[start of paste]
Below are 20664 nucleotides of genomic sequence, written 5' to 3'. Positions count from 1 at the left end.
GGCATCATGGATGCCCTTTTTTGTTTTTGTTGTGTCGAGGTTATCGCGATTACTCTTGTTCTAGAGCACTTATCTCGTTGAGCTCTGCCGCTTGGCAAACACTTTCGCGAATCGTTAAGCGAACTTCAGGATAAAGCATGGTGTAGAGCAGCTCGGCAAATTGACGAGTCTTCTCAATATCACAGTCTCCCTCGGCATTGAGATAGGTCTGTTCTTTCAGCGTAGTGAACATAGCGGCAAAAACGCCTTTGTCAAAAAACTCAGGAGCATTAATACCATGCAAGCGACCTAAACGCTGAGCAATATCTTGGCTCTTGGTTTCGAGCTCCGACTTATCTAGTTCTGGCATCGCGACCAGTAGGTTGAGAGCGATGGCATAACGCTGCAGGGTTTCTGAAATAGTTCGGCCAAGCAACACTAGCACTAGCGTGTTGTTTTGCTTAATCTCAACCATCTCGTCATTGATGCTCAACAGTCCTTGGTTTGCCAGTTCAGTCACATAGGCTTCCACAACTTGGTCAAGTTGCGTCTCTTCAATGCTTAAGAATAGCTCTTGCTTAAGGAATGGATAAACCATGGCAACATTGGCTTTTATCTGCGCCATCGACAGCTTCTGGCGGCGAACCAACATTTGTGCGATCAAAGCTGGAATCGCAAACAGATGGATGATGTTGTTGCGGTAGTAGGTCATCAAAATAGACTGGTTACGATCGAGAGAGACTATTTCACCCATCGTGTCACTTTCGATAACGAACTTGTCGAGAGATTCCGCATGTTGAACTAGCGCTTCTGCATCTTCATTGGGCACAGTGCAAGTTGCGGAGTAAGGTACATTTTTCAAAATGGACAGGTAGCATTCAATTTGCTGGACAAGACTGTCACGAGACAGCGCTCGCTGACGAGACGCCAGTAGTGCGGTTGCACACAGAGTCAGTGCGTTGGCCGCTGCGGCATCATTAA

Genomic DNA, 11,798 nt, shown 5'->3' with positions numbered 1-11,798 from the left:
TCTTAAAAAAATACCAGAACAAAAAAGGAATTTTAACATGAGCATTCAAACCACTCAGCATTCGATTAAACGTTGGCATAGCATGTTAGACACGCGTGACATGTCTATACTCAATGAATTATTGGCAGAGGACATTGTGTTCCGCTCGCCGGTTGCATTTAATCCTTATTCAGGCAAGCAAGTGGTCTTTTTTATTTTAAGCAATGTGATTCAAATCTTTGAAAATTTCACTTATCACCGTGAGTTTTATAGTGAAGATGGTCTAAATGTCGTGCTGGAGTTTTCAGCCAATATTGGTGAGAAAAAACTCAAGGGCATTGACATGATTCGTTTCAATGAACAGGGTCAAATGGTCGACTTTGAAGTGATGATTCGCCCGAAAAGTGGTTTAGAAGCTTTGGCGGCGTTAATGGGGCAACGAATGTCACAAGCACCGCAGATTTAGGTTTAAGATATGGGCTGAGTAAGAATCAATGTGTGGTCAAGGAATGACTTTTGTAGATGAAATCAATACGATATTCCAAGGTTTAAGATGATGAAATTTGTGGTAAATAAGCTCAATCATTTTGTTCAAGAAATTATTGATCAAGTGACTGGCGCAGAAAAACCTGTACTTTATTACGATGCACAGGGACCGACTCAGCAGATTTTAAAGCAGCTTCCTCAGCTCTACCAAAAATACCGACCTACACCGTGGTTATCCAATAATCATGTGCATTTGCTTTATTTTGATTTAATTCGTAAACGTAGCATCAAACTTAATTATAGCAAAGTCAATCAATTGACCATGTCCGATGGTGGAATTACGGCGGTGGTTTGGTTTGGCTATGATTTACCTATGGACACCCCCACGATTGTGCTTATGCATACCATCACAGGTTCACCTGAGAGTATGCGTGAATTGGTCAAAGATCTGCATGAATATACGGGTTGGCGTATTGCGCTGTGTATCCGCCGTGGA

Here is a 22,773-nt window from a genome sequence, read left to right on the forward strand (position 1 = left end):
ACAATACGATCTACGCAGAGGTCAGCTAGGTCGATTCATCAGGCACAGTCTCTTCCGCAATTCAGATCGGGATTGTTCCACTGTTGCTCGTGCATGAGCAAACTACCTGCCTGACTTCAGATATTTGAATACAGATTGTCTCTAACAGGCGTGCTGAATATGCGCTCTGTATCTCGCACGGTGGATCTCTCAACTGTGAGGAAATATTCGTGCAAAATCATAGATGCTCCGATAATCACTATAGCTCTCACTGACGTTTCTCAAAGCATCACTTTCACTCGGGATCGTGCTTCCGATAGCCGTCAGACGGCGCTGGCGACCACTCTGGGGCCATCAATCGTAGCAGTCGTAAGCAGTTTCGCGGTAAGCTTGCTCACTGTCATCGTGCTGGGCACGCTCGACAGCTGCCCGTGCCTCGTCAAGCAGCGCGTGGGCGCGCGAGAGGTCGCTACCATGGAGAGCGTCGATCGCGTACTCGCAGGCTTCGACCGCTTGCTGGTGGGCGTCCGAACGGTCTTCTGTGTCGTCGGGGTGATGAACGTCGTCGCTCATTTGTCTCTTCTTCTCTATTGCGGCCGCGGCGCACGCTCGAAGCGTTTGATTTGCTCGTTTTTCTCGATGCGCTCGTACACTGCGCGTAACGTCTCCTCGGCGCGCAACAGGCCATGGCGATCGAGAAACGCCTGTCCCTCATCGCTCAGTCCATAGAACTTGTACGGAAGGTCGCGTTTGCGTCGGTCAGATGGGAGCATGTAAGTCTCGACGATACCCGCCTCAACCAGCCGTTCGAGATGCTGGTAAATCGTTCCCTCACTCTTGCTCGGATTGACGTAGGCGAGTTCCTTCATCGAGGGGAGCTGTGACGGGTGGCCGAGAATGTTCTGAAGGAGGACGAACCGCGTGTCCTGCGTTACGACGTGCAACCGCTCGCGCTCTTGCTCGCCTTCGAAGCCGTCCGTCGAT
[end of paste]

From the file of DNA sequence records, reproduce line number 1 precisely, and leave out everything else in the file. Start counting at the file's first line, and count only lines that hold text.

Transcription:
Below are 20664 nucleotides of genomic sequence, written 5' to 3'. Positions count from 1 at the left end.